This anecdote narrated by my father came back to me while reading Tarashankar Bandyopadhyay’s award-winning novel Arogyaniketan. Revolving around a small clinic, Arogyaniketan, in the village of Debipur, the novel chronicles the rise and fall of the Mashay family, practitioners of medicine for three succeeding generations.
Established by Jagat Bandhu Kaviraj Mashay and taken over by his son Jeevan Mashay after the former’s death, the clinic was established on the the noblest ideals of care and concern. As the founder says to his friend: “(Healing) is the best kind of gain in this life. One party gains for he gets healed, the other has gained God’s mercy by nursing the sick.” Both Jagat Bandhu and his father were practitioners of Ayurved, the indigenous system of medicine in India in which diagnosis is made by examining the pulse of the patient. The most accomplished ones, like the Mashays, can even foretell the time of death.
Jagat’s son, Jeevan, however, does not want to learn this ancient science. Enamoured by Dr. Ranglal, he wants to learn the modern science of allopathy. He even enrolls himself into a medical college but certain personal calamities force him to leave the college and he ends up learning ayurved from his father. Soon, he is as accomplished a practitioner as his father and grandfather before him but the world has moved on. Ayurved has fallen into disrepute because of certain unscrupulous people who merely pretend to be its practitioners. People now hardly ever come to arogyaniketan preferring the new hospital that has come up on the outskirts of the village, manged by Dr. Pradyot whose concern for his patients rivals that of Jeevan Mashay and who has no time for mumbo-jumbos like feeling the pulse and predicting the cause and cure of a disease. And what irks the good doctor no end is the prediction of death. Can anyone really do it and should this be done? Isn’t it unethical? Shouldn’t efforts be made to save a person till his last breath or would a person be more relieved to know his stipulated time and make preparations for his departure?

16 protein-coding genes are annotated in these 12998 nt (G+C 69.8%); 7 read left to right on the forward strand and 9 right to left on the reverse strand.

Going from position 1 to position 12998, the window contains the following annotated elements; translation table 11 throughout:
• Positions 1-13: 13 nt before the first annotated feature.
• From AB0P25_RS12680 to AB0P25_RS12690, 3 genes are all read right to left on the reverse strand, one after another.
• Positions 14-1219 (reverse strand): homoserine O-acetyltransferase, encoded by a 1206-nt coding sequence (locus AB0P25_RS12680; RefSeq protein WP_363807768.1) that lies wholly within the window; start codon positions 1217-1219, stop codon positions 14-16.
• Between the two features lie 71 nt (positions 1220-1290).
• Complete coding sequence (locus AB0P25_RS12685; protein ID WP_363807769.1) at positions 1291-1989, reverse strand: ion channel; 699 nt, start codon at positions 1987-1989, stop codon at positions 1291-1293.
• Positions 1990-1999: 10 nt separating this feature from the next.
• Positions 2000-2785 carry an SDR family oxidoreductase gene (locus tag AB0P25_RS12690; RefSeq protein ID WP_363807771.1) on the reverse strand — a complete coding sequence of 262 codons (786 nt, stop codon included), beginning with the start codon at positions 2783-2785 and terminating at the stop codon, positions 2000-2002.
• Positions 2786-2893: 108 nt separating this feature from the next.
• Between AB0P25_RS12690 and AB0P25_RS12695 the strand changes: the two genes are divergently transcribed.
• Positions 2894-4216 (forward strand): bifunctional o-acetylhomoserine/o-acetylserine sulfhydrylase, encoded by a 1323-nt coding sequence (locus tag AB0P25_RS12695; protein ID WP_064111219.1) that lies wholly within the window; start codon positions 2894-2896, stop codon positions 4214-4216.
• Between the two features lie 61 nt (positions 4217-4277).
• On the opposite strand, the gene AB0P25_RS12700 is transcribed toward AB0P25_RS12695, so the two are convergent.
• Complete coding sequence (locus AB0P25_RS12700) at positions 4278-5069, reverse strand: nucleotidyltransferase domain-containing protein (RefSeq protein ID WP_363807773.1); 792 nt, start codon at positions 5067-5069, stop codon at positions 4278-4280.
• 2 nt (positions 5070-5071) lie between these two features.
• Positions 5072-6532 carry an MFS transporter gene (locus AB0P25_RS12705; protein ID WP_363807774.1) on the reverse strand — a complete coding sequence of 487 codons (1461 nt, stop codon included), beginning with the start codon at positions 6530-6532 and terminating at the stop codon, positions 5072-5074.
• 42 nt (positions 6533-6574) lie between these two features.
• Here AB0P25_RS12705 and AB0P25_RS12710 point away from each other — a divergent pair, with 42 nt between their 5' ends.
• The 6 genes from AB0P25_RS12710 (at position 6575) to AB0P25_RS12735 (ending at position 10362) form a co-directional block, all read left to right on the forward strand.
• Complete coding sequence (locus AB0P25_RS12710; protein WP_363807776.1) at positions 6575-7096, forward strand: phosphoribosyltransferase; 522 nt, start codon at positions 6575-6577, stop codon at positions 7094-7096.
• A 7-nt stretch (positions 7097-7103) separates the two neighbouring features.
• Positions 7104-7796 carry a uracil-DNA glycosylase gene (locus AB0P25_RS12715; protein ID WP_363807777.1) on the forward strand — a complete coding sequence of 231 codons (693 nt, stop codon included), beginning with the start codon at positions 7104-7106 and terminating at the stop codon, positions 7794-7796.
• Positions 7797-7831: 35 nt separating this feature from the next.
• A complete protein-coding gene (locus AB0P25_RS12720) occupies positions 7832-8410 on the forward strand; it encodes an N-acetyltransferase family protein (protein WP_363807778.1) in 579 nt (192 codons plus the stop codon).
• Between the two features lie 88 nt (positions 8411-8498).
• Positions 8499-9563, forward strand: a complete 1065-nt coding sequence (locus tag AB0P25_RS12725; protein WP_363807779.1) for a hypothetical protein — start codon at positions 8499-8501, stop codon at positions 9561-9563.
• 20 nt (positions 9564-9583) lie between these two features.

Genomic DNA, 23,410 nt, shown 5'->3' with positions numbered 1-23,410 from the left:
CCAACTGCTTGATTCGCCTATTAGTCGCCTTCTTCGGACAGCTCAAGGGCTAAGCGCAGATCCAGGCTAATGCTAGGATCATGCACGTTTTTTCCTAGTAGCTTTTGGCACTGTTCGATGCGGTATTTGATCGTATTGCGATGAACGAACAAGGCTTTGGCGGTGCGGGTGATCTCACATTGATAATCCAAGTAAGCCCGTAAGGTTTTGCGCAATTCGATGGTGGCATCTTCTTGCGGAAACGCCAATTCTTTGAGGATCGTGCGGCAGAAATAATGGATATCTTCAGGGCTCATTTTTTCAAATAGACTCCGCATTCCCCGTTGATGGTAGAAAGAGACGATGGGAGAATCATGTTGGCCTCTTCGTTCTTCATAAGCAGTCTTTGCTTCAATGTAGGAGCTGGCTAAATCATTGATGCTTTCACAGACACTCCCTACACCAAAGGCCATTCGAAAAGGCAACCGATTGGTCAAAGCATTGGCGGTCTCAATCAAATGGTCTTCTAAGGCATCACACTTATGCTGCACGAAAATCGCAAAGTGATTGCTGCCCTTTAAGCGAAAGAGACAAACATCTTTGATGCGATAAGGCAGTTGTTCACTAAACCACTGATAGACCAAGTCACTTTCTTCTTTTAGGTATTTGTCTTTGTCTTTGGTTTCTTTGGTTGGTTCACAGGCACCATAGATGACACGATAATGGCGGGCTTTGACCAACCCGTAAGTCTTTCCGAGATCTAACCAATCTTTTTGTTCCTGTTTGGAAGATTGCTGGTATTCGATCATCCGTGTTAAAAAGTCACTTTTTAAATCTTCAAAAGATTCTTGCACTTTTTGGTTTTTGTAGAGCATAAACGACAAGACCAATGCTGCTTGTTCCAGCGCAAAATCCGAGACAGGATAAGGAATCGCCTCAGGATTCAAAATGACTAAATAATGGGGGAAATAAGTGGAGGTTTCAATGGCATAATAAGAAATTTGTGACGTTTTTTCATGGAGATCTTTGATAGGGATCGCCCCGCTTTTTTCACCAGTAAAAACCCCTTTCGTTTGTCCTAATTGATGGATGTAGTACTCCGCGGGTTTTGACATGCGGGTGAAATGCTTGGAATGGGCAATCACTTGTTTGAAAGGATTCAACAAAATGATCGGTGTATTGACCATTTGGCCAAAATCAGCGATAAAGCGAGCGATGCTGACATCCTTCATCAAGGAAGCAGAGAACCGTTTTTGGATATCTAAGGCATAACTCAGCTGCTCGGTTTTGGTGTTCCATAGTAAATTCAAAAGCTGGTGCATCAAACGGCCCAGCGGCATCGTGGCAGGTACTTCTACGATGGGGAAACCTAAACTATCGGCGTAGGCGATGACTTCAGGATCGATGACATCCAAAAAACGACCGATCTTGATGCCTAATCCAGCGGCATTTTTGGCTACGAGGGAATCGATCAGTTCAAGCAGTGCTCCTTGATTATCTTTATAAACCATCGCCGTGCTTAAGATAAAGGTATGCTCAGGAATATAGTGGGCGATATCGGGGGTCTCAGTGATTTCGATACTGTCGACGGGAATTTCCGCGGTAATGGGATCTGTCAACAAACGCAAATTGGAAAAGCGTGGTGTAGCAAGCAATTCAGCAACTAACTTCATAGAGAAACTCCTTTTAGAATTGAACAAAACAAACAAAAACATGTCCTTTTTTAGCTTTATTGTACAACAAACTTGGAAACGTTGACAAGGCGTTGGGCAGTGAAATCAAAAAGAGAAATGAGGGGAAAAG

I never thought that a novel revolving around various practitioners of medicine – ayurveds, allopaths, hakims, homeopaths, even quacks – and around philosophic questions of life and death, would turn out to be so interesting. Highly recommended.
First Line: AROGYANIKETAN or the clinic run by the Mashay family of Debipur, doctors for three succeeding generations, was by no means a charitable dispensary or a hospital in the conventional sense.
Original Title: Arogyaniketan
Original Language: Bengali
Author: Tarashankar Bandyopadhyay
Translator: Enakshi Chatterjee
Publication Details: ND: Sahitya Akademi, 2005
First Published: 1953
Other books read of the same author: None
Trivia: The book has been made into a movie.
This book was gifted to me on my birthday in 2006. Though I pretended otherwise, I wasn’t too happy. I’d rather have received a mystery than a book set in rural India. Thus, the novel sat on my shelves. This year, I finally dusted it off and read it, prepared to wade through a life full of woe. Was I surprised when the novel turned out to be so gripping that I could hardly put it down!
The book is available for free download on certain sites.
Submitted for various challenges.